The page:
Egypt crisis: Fall of Morsi challenges Qatar's new emir

05.07.2013 16:52

The abrupt fall of the Egyptian
President Mohammed Morsi has left
the tiny Gulf state of Qatar with a
very big headache barely a week after
a young and inexperienced Emir has
taken charge.
The Qatari support for Islamists
throughout the Middle East as a strategy
to establish itself as a regional
powerbroker now looks increasingly
In Syria, President Bashar al-Assad is
slowly but surely gaining the upper hand
on rebel forces that have had substantial
backing from Qatar but it is Egypt where
the young Emir may be left holding onto
a policy that has cost the Qataris billions
while backing the Morsi government.
The strategy of support for Mr Morsi and
the Muslim Brotherhood looked a
shrewd one just a year ago. Egypt had
emerged from its Arab spring revolution
to hold its first fair and open presidential
election. Mr Morsi won a slight majority.
Key to his election victory was the
promise to revitalise Egypt's moribund
economy. The Qataris positioned
themselves to prime the pump with
massive transfers of cash, some $10
billion (£6.5bn) since Mr Morsi came to
But this was not a charitable giveaway. It
was in the nature of an investment. A
Qatari economist told the BBC: "We
couldn't stand by and let Egypt
collapse", but the billions came with an
expectation - "I'll give you the money,
show me the outcome," he said.
The Qataris had already secured a
lucrative deal to sell their gas to the
Egyptians and they were proposing to
heavily invest in the redevelopment of
the Suez Canal.
The thinking was that with a functioning
economy and a grateful nation, Qatar
would be in pole position to capitalise on
a resurgent Egypt.
But as Mr Morsi stumbled from one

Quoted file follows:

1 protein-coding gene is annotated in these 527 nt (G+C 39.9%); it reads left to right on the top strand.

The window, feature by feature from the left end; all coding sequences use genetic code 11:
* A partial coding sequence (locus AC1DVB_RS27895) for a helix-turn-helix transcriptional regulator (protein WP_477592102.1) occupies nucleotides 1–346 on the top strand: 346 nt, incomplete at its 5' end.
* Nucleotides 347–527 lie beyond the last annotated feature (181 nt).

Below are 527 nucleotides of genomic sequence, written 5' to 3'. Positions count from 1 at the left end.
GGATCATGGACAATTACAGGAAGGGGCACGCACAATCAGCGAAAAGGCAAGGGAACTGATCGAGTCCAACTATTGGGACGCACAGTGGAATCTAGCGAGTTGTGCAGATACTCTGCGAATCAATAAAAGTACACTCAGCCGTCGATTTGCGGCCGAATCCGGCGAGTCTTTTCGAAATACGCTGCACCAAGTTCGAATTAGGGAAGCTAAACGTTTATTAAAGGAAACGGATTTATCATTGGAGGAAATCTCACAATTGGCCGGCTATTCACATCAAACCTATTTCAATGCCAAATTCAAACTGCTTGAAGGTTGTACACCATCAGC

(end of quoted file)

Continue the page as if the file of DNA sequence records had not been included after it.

failure to another, the promised
economic recovery never got off the
On Wednesday that cost Mr Morsi his job
and left the Qataris busy attempting
damage control. Al Jazeera, based in the
Qatari capital, Doha, and funded heavily
by the royal family, carried a statement
from what it called a foreign ministry
source that said in part "Qatar will
remain a supporter of brotherly Egypt".
And the new Emir Tamim sent best wishes
to the interim Egyptian President Adly
Michael Stephens, a Gulf analyst with
Royal United Services Institute (Rusi)
Doha agrees that damage limitation is the
order of the day for Qatar.
"The Qataris got into bed with one side
and now that side is out," he said.
Mr Stephens said that a senior Qatari
businessman had told him "it's like we've
dumped our girlfriend", but Mr Stephens
said it is not quite as simple as that.
"The Muslim Brotherhood is out for now
but in a fair and free election they could
be voted back in."
Policy rethink
Even so, Sheikh Tamim and his advisors
will be scrambling to establish a new
position on Egypt, one that for the time
being at least extricates them from their
close relationship with the Muslim
Brotherhood while striving to protect the
billions they have already invested.
And his task is made all the more
difficult with the departure of the long-
serving Prime Minister and Foreign
Minister Hamad bin Jassim al Thani.
He was seen as the architect of an
assertive Middle East foreign policy that
saw Qatar backing Islamist rebels in
Libya and securing American agreement
to arm Syrian rebels, Islamist and non-
Islamist alike (though the suspicion was
that the Qataris were directing weapons
to hardcore Islamist factions like the al-
Nusra front rather than to secular
And of course the unwavering support -
until the events of Wednesday - for
Egypt's Muslim Brotherhood.
The prime minister left his twin posts at
the same time that Sheikh Tamim took
over. HBJ as he is known has been
replaced as foreign minister by Khalid al-
Mr Atiyya will need all of his reputedly
formidable intellect in assisting the new
Emir to devise a foreign policy shorn of
an Islamist agenda.
It was the aggressive pursuit of that
agenda that annoyed Qatar's Gulf
Cooperation Council (GCC) allies,
neighbouring Saudi Arabia being the
most important of those, but certainly
the United Arab Emirates, which is in the
midst of a harsh crackdown on a Muslim
Brotherhood associated religious society
al-Islah, may be forgiven for a bit of a
gloat at the expense of the Qataris.
And both those countries will be looking
to advance their position in Egypt at
Qatar's expense.